In contrast to experimental physics, theoretical physics develops mathematical models to predict outcomes of experiments and to explain natural phenomena. Whenever possible, experimental methods are used to probe the predictions made.
There are many different parts of theoretical physics, most of which invented during the 20th century and still dynamically developing. The more precisely a theory created in theoretical physics is capable to predict the outcome of particular tailored experiments or to explain observed natural phenomena, the more accepted it is by theoretical physicists.
Besides predicting experiments and explaining nature, most theories developed in theoretical physics have quite significant consequences for the technical developments made in recent years with applications in engineering, material sciences, chemistry, medicine or even computation, notably:
- Special Relativity – e.g. with applications to “correct” calculations needed by the Global Positioning System (GPS);
- General Relativity – e.g. with its applications to use nuclear power, its predictions of the existence of black holes and our understanding of the life-cycle of stars like our Sun;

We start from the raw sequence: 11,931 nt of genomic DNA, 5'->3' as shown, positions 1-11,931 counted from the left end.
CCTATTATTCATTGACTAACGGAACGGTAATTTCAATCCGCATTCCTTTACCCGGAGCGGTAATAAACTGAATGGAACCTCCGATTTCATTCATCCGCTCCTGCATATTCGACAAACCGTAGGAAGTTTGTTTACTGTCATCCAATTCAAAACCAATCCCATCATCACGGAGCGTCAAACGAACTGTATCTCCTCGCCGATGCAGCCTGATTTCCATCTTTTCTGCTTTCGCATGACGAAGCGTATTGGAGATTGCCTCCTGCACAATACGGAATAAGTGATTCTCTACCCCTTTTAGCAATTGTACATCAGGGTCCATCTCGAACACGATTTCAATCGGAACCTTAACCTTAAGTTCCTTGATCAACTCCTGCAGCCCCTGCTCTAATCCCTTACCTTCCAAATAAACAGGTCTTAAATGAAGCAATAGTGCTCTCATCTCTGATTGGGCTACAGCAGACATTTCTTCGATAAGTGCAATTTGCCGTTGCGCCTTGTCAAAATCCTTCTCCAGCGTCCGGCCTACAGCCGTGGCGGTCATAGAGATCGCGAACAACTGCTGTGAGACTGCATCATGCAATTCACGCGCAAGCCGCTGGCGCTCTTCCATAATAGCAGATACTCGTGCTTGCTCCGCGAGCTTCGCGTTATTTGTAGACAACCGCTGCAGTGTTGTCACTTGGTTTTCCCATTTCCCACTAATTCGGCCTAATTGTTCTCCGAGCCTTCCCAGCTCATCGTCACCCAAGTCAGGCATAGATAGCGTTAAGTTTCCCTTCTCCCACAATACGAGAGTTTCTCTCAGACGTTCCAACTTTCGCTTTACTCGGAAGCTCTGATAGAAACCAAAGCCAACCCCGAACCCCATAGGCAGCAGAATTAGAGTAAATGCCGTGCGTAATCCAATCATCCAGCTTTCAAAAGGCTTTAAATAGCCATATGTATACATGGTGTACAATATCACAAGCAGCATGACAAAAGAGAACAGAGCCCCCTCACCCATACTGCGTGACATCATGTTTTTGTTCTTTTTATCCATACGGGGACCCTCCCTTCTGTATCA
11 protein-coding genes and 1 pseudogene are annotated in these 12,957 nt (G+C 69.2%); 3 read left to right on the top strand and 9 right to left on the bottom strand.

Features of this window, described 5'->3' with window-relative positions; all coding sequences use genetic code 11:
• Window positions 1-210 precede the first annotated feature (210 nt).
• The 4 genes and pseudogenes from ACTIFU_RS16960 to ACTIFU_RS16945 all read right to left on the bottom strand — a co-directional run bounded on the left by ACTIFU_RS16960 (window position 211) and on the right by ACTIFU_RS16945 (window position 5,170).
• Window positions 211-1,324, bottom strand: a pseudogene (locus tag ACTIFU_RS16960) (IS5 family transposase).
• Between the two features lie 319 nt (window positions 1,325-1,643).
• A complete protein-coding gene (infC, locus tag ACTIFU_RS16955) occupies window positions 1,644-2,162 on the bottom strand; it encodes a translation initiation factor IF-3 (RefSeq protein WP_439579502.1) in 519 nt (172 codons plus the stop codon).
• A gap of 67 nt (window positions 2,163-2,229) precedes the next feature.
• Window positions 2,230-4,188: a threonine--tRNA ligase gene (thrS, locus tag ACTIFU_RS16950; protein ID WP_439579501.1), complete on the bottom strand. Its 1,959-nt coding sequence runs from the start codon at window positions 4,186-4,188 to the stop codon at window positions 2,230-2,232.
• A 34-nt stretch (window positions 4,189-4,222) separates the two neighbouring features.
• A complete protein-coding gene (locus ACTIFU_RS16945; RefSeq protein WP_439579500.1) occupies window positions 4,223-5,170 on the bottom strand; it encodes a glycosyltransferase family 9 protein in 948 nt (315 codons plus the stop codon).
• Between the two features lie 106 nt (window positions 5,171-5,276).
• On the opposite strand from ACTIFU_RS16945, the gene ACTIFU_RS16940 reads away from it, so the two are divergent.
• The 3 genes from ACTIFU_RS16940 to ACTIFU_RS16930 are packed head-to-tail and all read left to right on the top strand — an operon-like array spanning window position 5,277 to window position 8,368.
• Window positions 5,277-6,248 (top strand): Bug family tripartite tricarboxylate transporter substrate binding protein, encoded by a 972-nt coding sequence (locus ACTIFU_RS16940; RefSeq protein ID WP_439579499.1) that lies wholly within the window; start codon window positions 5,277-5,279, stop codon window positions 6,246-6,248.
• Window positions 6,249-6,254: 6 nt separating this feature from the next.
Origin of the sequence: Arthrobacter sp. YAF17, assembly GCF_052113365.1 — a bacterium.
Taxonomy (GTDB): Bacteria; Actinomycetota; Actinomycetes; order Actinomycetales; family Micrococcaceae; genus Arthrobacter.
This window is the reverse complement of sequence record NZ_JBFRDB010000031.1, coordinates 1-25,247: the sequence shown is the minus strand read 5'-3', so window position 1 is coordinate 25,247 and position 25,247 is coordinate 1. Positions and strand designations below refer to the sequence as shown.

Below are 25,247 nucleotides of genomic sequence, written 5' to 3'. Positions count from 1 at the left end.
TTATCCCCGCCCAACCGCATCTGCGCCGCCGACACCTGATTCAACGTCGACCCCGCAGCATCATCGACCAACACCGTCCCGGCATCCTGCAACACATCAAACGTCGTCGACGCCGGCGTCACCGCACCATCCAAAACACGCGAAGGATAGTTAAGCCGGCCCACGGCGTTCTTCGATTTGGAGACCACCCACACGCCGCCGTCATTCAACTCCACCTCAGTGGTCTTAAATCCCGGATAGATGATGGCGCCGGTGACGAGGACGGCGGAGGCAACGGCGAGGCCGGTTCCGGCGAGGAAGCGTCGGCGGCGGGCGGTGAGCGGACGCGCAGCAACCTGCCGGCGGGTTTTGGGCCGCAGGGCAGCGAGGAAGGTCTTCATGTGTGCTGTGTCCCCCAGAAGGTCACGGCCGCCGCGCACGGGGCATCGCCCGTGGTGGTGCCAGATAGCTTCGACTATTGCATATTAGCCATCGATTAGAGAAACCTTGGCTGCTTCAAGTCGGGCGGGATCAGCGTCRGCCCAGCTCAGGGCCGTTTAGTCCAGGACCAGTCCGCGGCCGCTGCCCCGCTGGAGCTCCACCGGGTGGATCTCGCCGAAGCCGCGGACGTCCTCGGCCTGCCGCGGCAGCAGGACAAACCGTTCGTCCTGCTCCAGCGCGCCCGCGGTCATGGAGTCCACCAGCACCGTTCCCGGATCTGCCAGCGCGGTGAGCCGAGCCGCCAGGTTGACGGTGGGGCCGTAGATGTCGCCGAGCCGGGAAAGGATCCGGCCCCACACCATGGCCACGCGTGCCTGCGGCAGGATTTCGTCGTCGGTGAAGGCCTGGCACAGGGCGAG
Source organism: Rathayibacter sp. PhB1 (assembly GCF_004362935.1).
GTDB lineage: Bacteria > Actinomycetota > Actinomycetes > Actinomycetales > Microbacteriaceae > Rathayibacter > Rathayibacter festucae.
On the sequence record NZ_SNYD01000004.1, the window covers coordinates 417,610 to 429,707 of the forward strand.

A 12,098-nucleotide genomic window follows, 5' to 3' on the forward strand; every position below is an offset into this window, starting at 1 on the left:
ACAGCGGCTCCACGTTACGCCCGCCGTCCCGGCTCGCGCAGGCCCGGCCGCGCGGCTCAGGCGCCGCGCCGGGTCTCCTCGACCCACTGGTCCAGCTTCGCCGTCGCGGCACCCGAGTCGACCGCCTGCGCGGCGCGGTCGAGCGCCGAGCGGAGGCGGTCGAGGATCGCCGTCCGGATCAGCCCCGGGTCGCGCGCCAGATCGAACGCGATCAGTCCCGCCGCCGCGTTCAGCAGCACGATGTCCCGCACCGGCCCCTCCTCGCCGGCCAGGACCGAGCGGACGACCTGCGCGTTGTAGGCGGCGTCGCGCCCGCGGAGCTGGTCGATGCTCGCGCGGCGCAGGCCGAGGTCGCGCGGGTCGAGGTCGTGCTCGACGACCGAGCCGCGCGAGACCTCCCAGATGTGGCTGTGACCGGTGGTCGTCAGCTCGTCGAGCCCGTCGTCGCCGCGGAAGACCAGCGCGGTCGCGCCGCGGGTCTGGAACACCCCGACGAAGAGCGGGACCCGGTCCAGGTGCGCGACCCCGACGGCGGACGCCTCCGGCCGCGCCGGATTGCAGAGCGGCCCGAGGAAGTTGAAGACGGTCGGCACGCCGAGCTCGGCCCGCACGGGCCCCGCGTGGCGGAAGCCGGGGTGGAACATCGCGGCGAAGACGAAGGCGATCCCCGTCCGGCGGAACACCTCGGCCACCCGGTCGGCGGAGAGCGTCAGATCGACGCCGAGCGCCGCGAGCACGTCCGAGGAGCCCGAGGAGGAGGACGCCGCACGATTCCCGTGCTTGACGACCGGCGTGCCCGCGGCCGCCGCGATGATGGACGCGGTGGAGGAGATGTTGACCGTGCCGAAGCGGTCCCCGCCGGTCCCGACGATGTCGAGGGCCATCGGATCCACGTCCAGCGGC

- Quantum Mechanics – e.g. its applications in emerging nano-technologies or with its predictions of the existence of antimatter (and its use in medical imaging techniques (Positron emission tomography (PET)),
- Cosmology – e.g. with its explanations of the development of the universe and how we understand (or still do not fully understand) natural phenomena like galaxies, stars, matter, and time;
Most theoretical physicists are confident to find a theory capable to unify all these partial theories and explain all natural phenomena and provide the foundation of future technologies. If such a “theory of everything” will ever be discovered, remains to be seen. The goal, however is what theoretical physics and its parts makes so exciting for scientists and even for non-scientists.
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